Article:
Hay Group releases 2012 Saudi Arabia compensation and benefits study
- Saudi Arabia: Thursday, September 06 - 2012 at 14:11
- PRESS RELEASE
Hay Group released its 2012 Saudi Arabia Compensation and Benefits study which found that the average salary increase is holding steady tracking just below inflation, and that the impacts of Nitaqat are increasingly evident in private sector pay.
Hay Group's Wendell D'Cunha says the picture is fragmented with more variation between employee groups than we have seen in previous years.
"Within the basic pay rise of 3.8% there are three key trends, so we should be cautious in looking at the average," he said, "One trend is the expanding salary gap between nationals and non-nationals, the second is that national new hires are receiving the largest pay increases, and the third trend is an increase in the proportion of salary that is a performance based bonus."
Hay Group's report finds that nationals now receive 17% more than the market average, whereas in 2011, nationals received 13% above the market. Non-nationals now receive 4% below the market average.
D'Cunha says this is a trend that is set to continue, "The widening of this gap can be attributed to a combination of the efforts of Nitaqat and a talent shortage in certain functions and industries. In 2013 we expect to see more demand for nationals with specialist skills such as finance, IT, HR, engineering and production. 51% of our participating companies told us there is a scarcity of candidates."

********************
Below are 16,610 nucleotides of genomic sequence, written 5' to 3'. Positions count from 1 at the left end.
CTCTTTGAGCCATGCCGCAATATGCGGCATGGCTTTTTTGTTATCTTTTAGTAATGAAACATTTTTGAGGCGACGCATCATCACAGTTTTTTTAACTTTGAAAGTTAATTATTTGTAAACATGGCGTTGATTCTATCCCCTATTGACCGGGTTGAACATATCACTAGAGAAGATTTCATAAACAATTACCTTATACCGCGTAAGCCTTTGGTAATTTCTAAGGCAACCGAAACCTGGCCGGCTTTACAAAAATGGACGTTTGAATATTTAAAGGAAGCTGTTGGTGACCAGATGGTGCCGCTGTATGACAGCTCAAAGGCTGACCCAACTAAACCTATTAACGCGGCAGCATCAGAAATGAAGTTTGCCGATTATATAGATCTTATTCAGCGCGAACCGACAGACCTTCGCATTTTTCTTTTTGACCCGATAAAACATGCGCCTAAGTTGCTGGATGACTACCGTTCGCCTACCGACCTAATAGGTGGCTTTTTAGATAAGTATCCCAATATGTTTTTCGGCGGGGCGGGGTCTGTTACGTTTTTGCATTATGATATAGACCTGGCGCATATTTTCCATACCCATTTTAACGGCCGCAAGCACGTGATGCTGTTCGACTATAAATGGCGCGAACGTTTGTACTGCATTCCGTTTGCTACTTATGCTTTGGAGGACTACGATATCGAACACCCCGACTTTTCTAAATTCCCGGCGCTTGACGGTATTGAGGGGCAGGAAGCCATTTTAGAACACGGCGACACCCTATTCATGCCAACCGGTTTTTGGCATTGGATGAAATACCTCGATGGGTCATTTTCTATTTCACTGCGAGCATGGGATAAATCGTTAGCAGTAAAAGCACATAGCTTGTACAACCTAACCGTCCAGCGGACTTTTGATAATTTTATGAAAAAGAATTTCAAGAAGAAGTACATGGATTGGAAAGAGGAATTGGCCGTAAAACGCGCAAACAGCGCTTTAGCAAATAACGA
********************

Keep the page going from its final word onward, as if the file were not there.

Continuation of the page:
From the report it is evident that Nitaqat is succeeding in encouraging the recruitment of nationals into the private sector. What's more, on average, Saudi new joiners are paid a 19% premium. Non-nationals are paid an average of 5% below the market on joining an organisation.
D'Cunha said, "Private sector organisations are recruiting more nationals and we see high premiums for nationals, especially when they enter a specialist field which is where the critical shortage of national talent lies."
When it comes to performance, the leadership and management teams of private companies are keen to cultivate a performance culture, but employees state they see little improvement. Hay Group reports that between 2007 and 2012 there has been little change in the number of employees who believe that the better their performance is, the better their pay and opportunity for advancement will be. In 2009, 46% of employees in Saudi Arabia felt their performance was reflected in their pay and career progression, in 2011, 42% did.
D'Cunha commented, "In Saudi Arabia, the proportion of an employee's package that is performance based bonus has doubled from 4 to 8% since 2010, even more so at the senior level. This demonstrates that senior leadership are bought into the idea of pay for performance but somehow, that is not filtering through."
He continued, "This suggests a gap between performance management policy and the understanding of its implementation. It also suggests there are cases where there is a gap in communications and employees are feeling the impact of this disconnect."
This is in contrast with an improvement in the Middle East region as whole; elsewhere Hay Group finds that employee opinion on the link between performance and professional progression is becoming stronger.
D'Cunha believes the employee opinions are also part of a wider appetite for changes in the workplace, "In most societies in the GCC we are witnessing changing expectations amongst citizens who expect fair treatment, more transparency and open two way communication. Employers that understand the implications of these changes and demonstrate their understanding, by visibly responding to changing expectations, will win the race to recruit and retain the best talent."
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